Youth Science Institute and Resource Area For Teachers
Taking Science Education Out of the Book —
Testing floating compasses. Building solar ovens. Dissecting owl pellets. These are just a few of the hands-on, inquiry based science projects that nearly 1,500 Alum Rock District students experienced in 2012. This innovative science education collaboration led by the Youth Science Institute (YSI) and Resource Area For Teachers (RAFT) offered every 4th through 7th grade students an in-depth, standards-based science activities consistent across all four schools in the “Ocala Cluster” – Ocala Middle and Cassell, Rogers, and Ryan Elementary Schools.
California public school students often enter middle school unprepared in Science. As few as 10% of California public elementary school students regularly experience high-quality science curriculum, particularly hands-on projects. The content and frequency of science educations varies widely from class-to-class and across grade levels, particularly in low-income districts such as Alum Rock. As a result, most students are not adequately prepared to take the high school lab sciences that are part of a college preparatory curriculum.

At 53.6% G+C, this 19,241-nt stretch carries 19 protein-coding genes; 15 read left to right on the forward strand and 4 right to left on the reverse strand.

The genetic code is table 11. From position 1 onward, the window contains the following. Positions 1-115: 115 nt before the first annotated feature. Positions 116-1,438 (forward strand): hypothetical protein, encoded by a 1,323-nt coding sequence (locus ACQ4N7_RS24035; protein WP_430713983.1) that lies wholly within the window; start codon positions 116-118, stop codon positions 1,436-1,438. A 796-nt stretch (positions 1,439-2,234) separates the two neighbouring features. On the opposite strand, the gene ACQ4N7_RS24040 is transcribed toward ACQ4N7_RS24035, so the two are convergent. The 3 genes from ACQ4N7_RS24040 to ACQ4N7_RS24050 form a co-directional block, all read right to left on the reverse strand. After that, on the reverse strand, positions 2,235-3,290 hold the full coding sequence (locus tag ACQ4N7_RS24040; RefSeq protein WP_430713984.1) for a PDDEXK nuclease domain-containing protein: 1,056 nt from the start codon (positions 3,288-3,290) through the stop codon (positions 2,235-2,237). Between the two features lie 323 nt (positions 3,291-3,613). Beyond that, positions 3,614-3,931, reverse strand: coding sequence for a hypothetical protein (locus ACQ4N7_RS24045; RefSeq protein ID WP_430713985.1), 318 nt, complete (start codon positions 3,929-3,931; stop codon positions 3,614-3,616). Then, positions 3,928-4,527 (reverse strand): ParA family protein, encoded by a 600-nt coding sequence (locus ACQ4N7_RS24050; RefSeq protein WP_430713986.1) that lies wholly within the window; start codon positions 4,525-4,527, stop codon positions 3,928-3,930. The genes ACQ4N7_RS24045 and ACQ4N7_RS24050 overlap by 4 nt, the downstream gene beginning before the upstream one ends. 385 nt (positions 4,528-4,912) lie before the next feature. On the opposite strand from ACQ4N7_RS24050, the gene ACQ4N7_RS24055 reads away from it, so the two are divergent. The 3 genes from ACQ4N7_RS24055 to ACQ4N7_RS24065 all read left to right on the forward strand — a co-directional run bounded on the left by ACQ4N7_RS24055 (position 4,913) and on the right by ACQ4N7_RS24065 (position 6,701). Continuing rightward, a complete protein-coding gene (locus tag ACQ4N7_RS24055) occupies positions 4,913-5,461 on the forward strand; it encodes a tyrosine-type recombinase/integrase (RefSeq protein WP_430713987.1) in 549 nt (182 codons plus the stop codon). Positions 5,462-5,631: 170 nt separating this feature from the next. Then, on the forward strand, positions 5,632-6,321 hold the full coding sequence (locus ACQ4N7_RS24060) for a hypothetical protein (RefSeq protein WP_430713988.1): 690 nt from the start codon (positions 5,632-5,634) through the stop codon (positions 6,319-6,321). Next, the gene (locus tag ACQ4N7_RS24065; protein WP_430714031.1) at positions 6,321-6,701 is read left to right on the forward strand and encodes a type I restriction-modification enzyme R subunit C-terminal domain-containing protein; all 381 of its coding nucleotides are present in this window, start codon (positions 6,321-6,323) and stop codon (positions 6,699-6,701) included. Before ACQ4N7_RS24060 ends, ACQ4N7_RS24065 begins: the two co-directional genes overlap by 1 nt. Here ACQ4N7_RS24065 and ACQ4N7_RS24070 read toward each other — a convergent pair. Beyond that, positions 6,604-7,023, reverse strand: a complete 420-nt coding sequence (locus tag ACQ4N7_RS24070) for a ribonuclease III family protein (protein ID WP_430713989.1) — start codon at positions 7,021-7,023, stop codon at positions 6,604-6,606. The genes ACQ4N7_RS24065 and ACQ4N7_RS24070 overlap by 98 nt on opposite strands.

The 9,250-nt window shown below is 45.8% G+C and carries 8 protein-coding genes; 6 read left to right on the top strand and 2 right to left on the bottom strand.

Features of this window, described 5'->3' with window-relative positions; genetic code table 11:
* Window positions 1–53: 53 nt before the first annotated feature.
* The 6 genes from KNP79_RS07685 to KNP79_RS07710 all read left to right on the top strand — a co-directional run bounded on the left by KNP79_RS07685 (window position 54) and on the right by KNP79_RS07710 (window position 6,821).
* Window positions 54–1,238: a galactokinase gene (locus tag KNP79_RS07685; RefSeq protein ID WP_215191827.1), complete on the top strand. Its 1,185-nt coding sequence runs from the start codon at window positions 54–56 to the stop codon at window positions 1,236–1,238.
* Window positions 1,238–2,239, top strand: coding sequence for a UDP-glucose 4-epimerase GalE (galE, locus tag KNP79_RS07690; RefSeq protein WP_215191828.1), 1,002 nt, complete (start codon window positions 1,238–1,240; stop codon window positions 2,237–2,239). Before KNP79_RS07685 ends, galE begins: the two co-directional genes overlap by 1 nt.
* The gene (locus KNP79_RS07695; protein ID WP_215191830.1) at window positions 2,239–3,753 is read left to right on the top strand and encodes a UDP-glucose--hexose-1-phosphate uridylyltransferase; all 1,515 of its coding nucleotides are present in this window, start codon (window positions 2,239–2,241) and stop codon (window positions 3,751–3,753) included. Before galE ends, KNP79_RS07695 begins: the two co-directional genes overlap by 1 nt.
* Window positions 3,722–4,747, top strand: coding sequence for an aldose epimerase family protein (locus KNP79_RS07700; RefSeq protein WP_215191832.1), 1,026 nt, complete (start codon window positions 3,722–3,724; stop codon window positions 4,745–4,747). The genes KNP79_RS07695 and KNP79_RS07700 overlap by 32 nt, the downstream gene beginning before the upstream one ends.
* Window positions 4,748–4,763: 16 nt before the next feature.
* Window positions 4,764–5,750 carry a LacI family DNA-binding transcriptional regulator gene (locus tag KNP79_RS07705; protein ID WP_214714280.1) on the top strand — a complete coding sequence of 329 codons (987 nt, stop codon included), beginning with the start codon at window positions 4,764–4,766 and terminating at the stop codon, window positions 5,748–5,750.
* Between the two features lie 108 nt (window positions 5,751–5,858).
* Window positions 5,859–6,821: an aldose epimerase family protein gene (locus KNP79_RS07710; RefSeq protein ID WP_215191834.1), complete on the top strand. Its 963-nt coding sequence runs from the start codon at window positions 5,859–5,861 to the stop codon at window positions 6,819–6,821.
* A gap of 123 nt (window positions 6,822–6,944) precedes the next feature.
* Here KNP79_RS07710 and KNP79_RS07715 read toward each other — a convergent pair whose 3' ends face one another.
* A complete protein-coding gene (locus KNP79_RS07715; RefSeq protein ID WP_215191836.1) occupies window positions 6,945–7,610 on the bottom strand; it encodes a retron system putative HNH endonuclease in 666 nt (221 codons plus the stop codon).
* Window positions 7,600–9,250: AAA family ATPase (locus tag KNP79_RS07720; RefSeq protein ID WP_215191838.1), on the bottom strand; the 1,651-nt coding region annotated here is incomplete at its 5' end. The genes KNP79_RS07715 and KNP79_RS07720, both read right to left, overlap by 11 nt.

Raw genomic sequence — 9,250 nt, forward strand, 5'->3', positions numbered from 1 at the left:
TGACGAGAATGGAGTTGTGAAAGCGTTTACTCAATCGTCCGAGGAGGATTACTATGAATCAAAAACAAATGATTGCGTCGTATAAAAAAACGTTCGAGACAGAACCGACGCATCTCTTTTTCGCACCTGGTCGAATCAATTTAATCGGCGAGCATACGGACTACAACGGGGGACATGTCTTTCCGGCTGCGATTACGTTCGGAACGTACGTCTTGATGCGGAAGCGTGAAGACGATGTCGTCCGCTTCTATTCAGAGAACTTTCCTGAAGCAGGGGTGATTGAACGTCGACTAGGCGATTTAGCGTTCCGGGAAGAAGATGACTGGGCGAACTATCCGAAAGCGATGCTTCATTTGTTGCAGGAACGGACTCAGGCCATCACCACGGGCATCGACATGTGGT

YSI and RAFT engaged the four school principals and Walden West, another leader in hands-on science, to ensure that every student received high quality science education. Together, they developed a rich, standards-based program aligned across grade levels and consistent across schools. RAFT’s teacher training and “Activity Kits” complemented YSI’s field trips to Alum Rock Park and Walden West. RAFT taught teachers effective, practical, and accessible strategies for engaging students, providing kits designed to match the curriculum. Students participated in interactive experiences such as “Electricity and Magnetism,” “Animals and their Adaptations,” and “Roots, Shoots, Seeds, and Leaves.” YSI’s and Walden West’s outdoor settings offered students – many of whom who have had very limited exposure to the natural environment – to take nature hikes and interact with live animals. All lessons incorporated “21st century skills” of collaboration, creativity, and communication, with students working together in the classroom, brainstorming ideas, and describing what they learned about being respectful stewards of their environment. In 2013-14 the partnership is expanding to include modules on sustainability and green technology.
Together YSI and RAFT evaluate student learning and teacher skill development. Evaluation results are encouraging: students showed an increase of up to 50% in academic understanding of science concepts. Standardized test scores in Science have also risen at three out of four schools between 2010 and 2012, with Ryan Elementary’s percentage of students scoring “Proficient” or “Advanced” jumping from 33% to 64%.